Fractional treatments (commonly known by the brand name Fraxel) can be ablative or nonablative, and even though nonablative options will be less invasive and allow for quicker recovery time, neither are without their risks.

Laser treatments do usually come with some after-effects, including feelings of sensitivity, swelling, redness, oozing, and crusting, especially in the days immediately following the treatment, Hillary D. Johnson, M.D., Ph.D., FAAD, clinical associate professor of dermatology at the University of Iowa, tells SELF. These side effects are pretty standard across the board for all types of lasers, but maybe more severe as your skin heals after more aggressive types of treatments.

After seven-to-10 days, the swelling should go down and you’ll be left looking and feeling like you have a bad sunburn, she says. So you’ll need to be extra careful about sun safety and cut back your skin-care routine to the bare minimum (definitely no exfoliating treatments) while your skin heals, which could take up to two months after treatment.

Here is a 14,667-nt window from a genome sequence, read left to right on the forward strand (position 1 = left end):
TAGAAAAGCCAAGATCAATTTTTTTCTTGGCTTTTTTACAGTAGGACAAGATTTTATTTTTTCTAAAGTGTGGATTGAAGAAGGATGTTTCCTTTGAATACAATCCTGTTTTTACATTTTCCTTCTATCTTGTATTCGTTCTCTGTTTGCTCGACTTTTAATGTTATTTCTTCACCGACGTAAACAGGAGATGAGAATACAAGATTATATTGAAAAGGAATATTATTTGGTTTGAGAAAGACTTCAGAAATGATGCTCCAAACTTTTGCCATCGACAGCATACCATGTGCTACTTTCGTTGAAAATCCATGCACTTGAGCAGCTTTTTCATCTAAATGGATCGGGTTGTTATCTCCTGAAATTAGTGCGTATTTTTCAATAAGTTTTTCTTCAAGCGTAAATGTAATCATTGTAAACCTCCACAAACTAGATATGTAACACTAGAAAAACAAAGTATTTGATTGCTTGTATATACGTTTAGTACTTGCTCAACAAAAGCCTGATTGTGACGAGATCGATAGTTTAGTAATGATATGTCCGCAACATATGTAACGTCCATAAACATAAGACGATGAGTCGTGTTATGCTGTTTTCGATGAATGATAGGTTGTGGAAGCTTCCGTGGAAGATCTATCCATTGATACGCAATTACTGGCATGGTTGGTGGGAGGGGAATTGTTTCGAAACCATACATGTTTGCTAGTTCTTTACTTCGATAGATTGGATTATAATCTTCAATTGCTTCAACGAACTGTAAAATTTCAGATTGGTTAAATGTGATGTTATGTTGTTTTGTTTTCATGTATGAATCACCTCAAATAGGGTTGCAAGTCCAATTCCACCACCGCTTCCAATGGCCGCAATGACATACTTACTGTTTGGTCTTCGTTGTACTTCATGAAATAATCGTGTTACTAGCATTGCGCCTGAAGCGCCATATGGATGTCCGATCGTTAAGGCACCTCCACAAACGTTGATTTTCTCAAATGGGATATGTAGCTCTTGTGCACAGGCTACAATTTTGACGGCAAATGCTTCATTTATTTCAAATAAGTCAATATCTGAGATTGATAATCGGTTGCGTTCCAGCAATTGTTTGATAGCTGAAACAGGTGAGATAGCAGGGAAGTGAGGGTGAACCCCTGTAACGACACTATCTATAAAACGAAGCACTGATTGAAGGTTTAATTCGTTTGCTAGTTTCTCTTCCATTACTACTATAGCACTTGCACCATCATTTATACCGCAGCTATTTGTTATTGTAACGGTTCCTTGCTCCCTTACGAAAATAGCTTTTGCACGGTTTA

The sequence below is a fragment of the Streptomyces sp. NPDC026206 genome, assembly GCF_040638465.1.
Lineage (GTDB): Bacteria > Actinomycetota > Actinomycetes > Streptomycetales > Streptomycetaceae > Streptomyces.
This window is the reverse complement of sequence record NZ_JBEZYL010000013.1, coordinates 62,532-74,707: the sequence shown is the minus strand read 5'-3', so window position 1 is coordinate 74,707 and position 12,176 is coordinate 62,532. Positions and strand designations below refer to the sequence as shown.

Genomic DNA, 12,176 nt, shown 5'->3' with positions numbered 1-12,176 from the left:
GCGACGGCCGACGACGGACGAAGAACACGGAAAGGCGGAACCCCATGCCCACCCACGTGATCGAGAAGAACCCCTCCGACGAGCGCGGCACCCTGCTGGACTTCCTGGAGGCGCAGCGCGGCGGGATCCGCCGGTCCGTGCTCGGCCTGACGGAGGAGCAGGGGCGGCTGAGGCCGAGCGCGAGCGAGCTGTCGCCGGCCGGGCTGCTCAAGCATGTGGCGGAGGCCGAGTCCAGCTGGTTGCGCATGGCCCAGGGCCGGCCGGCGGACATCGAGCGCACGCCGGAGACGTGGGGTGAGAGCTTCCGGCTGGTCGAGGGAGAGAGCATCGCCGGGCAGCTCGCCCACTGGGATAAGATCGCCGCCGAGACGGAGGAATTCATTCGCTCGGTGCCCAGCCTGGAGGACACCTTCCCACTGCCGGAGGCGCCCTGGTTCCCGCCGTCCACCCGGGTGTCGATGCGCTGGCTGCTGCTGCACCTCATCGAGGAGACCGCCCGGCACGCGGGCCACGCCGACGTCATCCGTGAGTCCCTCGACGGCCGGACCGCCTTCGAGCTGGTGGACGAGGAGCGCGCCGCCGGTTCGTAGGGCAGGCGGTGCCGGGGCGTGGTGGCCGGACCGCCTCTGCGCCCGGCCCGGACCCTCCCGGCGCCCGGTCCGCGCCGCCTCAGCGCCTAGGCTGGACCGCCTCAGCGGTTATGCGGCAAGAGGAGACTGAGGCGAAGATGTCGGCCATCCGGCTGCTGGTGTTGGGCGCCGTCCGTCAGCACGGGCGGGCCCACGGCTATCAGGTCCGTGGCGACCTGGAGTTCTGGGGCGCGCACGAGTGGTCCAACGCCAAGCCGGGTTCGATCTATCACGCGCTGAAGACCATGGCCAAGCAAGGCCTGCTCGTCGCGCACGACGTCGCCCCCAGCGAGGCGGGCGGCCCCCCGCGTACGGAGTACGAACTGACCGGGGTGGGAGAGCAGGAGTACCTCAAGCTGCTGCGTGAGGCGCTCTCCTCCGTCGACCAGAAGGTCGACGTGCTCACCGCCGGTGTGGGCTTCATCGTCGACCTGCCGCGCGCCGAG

In addition to the downtime, laser treatments are notoriously expensive. They can cost anywhere from $900 to $1600 per treatment, depending on the type of laser, and are generally not covered by insurance. Also, treating acne scars with lasers can require several appointments, and the amount of time it takes to complete treatment will vary from patient to patient, Dr. Vashi says. Luckily, she adds that “each laser treatment will make [the scars] somewhat better.”

So you could start to notice positive changes in your skin after a month, Dr. Johnson says, but you may also need to wait up to six months to see the final results.

Sometimes dermatologists will suggest a laser in addition to other acne scar treatments.
When you’re considering a treatment plan, it’s always important to ask your derm about all of your options to make sure you know what else is out there. And even if you decide on laser treatment,